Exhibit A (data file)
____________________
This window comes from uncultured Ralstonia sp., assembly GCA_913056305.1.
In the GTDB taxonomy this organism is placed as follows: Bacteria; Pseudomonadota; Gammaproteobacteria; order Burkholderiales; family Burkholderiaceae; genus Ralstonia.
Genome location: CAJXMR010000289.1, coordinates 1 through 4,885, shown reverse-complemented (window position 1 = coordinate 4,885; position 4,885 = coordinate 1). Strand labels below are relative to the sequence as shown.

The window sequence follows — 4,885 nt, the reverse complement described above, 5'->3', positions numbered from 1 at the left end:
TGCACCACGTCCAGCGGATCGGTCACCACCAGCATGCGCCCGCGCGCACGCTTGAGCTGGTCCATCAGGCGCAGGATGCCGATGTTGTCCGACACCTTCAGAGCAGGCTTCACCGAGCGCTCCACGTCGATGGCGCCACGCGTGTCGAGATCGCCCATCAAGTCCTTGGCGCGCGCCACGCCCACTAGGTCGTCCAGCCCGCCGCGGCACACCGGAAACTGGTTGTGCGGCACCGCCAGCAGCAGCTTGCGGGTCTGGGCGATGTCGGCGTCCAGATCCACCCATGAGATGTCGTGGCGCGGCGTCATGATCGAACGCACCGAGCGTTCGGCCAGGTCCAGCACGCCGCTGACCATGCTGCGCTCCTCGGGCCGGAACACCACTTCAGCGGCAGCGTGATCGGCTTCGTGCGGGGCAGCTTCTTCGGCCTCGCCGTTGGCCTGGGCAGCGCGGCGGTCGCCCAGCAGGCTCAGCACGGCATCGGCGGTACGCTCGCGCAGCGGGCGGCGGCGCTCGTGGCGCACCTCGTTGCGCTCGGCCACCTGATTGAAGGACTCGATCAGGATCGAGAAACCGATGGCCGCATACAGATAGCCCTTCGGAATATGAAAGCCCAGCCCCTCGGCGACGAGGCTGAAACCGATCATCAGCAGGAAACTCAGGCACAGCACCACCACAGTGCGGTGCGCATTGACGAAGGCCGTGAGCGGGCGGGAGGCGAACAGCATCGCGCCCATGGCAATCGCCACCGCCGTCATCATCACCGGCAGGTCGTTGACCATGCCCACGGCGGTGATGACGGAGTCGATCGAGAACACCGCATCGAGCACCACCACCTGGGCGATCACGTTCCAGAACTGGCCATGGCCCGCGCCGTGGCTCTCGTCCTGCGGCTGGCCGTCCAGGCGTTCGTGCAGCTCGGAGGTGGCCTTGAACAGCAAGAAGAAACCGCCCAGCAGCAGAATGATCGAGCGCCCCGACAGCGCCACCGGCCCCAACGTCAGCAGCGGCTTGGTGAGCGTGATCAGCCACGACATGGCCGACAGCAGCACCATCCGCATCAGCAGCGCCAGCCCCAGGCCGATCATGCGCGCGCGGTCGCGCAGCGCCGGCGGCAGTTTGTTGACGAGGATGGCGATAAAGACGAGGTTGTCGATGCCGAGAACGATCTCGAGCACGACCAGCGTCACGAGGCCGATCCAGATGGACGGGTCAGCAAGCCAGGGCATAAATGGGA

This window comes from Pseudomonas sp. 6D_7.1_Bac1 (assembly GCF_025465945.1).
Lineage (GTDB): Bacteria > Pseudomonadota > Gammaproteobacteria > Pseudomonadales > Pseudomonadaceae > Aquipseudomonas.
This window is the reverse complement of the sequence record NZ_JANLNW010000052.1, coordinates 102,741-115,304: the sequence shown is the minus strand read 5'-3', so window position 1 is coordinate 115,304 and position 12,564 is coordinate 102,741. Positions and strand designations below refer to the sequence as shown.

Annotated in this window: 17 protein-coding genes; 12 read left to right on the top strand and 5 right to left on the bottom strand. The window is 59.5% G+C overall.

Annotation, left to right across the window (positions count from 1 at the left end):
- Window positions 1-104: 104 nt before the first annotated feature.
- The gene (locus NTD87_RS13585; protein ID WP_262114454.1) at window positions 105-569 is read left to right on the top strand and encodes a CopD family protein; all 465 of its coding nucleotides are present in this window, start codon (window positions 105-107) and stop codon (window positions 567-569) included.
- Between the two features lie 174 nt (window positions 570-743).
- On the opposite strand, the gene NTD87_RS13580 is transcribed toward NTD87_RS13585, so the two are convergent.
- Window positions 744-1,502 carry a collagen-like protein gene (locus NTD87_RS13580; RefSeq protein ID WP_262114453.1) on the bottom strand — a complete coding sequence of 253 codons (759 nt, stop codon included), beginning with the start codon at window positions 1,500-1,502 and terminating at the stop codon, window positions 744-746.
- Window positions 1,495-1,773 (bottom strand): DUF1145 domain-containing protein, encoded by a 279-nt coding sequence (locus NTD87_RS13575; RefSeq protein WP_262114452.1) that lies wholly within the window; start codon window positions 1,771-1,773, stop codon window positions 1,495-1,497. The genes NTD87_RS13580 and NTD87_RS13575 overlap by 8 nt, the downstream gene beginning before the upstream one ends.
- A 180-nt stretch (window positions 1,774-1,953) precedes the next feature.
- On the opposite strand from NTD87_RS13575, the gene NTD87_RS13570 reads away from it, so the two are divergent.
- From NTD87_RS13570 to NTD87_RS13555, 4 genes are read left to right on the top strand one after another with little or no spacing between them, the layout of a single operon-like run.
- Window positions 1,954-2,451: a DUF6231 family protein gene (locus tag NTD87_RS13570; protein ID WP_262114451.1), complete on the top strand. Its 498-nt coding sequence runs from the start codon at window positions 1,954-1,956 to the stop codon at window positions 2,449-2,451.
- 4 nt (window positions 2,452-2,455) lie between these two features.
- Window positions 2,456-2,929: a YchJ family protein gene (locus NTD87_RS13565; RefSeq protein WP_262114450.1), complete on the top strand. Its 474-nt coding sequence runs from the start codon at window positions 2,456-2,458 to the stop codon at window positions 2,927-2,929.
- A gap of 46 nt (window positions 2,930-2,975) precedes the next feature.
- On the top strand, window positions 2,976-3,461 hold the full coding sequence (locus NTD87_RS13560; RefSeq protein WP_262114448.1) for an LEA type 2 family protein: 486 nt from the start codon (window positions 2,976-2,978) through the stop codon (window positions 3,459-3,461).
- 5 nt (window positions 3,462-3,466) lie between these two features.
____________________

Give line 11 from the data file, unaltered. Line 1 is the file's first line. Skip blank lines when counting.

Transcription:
- Window positions 1-104: 104 nt before the first annotated feature.